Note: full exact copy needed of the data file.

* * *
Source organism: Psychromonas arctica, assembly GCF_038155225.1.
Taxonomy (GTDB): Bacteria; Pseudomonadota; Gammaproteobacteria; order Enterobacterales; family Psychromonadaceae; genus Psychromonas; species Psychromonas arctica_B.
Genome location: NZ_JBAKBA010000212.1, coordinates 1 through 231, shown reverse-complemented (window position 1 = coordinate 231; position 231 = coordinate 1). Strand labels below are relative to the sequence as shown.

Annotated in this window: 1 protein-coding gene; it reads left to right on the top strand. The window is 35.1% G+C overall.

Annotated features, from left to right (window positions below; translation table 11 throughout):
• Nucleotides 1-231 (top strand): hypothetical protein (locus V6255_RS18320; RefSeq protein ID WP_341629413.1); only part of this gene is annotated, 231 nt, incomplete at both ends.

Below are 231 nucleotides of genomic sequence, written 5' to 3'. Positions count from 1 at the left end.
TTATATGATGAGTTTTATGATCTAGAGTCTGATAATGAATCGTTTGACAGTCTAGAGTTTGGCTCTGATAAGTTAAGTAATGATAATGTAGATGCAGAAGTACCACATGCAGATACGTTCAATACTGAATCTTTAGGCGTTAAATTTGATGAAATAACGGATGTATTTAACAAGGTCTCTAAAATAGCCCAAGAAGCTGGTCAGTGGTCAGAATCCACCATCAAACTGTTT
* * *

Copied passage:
Source organism: Psychromonas arctica, assembly GCF_038155225.1.
Taxonomy (GTDB): Bacteria; Pseudomonadota; Gammaproteobacteria; order Enterobacterales; family Psychromonadaceae; genus Psychromonas; species Psychromonas arctica_B.
Genome location: NZ_JBAKBA010000212.1, coordinates 1 through 231, shown reverse-complemented (window position 1 = coordinate 231; position 231 = coordinate 1). Strand labels below are relative to the sequence as shown.

Annotated in this window: 1 protein-coding gene; it reads left to right on the top strand. The window is 35.1% G+C overall.

Annotated features, from left to right (window positions below; translation table 11 throughout):
• Nucleotides 1-231 (top strand): hypothetical protein (locus V6255_RS18320; RefSeq protein ID WP_341629413.1); only part of this gene is annotated, 231 nt, incomplete at both ends.

Below are 231 nucleotides of genomic sequence, written 5' to 3'. Positions count from 1 at the left end.
TTATATGATGAGTTTTATGATCTAGAGTCTGATAATGAATCGTTTGACAGTCTAGAGTTTGGCTCTGATAAGTTAAGTAATGATAATGTAGATGCAGAAGTACCACATGCAGATACGTTCAATACTGAATCTTTAGGCGTTAAATTTGATGAAATAACGGATGTATTTAACAAGGTCTCTAAAATAGCCCAAGAAGCTGGTCAGTGGTCAGAATCCACCATCAAACTGTTT